Individual Differences in Executive Attention Predict Self-Regulation and Adolescent Psychosocial Behaviors

Authors


Address for correspondence: Dr. Lesa K. Ellis, Department of Psychology, Westminster College, 1840 South 1300 East, Salt Lake City, UT 84105. Voice: 801-832-2425. lellis@westminstercollege.edu

Abstract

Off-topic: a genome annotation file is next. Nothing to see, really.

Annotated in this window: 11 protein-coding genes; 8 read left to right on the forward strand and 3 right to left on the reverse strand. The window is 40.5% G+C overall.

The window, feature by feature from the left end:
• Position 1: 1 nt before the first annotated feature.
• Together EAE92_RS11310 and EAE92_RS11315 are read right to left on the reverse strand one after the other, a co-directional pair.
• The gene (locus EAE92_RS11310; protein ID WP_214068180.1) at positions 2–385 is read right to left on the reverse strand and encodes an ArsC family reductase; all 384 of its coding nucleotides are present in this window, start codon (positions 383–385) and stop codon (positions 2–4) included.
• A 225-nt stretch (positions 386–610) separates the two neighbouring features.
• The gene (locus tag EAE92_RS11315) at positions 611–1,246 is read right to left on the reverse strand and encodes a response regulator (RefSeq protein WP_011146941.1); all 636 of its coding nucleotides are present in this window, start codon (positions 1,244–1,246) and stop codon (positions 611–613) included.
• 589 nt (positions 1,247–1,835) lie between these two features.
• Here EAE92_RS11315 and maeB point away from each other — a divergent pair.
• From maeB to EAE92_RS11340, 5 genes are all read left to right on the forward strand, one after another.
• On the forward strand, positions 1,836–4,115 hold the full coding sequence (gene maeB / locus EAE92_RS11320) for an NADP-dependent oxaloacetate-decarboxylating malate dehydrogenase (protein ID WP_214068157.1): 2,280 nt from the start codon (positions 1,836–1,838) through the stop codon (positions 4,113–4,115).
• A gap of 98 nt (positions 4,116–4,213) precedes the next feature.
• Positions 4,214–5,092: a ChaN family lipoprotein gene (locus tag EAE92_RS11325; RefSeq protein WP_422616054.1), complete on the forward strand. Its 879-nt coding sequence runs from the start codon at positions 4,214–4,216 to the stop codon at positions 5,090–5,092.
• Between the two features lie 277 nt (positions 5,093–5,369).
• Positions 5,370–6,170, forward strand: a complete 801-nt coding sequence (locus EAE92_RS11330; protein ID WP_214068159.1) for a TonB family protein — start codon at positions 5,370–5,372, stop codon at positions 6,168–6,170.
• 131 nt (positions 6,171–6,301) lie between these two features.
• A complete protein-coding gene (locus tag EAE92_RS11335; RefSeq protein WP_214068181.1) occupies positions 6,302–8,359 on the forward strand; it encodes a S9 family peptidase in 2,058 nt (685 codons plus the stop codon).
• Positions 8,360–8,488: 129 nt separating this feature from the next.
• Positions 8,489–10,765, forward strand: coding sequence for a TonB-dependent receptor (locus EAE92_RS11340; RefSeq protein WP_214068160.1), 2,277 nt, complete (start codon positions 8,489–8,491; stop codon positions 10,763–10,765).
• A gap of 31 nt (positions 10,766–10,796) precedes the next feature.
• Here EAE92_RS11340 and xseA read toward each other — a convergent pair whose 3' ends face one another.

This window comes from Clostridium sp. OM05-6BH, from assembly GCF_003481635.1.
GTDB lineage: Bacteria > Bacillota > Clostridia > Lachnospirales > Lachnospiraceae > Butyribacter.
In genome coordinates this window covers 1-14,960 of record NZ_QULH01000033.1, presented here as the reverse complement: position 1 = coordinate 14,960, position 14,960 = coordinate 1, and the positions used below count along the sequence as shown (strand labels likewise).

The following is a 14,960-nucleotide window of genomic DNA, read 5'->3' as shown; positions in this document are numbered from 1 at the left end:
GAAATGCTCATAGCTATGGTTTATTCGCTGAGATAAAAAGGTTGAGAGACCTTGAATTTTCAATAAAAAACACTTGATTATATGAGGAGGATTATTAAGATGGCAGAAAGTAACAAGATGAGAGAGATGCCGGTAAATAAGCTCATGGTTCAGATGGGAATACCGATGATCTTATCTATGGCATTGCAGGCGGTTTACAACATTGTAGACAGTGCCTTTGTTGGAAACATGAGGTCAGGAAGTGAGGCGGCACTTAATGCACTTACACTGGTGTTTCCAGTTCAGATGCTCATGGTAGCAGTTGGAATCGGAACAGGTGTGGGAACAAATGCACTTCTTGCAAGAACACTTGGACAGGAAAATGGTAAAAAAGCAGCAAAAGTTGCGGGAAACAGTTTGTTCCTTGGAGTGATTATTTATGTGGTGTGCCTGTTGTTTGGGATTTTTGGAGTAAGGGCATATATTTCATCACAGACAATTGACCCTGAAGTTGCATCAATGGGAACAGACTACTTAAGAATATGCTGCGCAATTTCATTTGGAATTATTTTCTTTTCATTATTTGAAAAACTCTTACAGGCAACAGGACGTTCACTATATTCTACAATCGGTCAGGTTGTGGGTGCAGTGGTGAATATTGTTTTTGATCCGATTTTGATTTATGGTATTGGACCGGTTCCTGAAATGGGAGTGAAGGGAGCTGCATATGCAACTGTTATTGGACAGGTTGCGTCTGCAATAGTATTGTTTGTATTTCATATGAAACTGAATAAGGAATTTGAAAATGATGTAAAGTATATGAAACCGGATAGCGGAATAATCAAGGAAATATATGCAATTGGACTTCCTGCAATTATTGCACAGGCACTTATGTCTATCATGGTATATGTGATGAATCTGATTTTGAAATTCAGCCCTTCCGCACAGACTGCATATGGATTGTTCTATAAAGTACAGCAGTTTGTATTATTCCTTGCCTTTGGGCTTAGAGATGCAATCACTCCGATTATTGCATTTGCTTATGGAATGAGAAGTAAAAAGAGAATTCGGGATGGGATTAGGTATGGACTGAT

Abstract: This study examined temperament, executive attention, parental monitoring and relationships, and involvement in pro- and antisocial behaviors in an ethnically diverse sample of adolescents. We sought to relate parent- and self-reported effortful control to performance on measures of executive attention and to better understand the relative contributions of individual-difference variables and environmental variables in predicting behaviors in adolescence. The results indicated a relationship between poor executive attention and mother-reported effortful control. Inclusion of individual-difference variables significantly increased prediction of problem-behavior scores, suggesting the importance of including such variables in studies of adolescent deviance.

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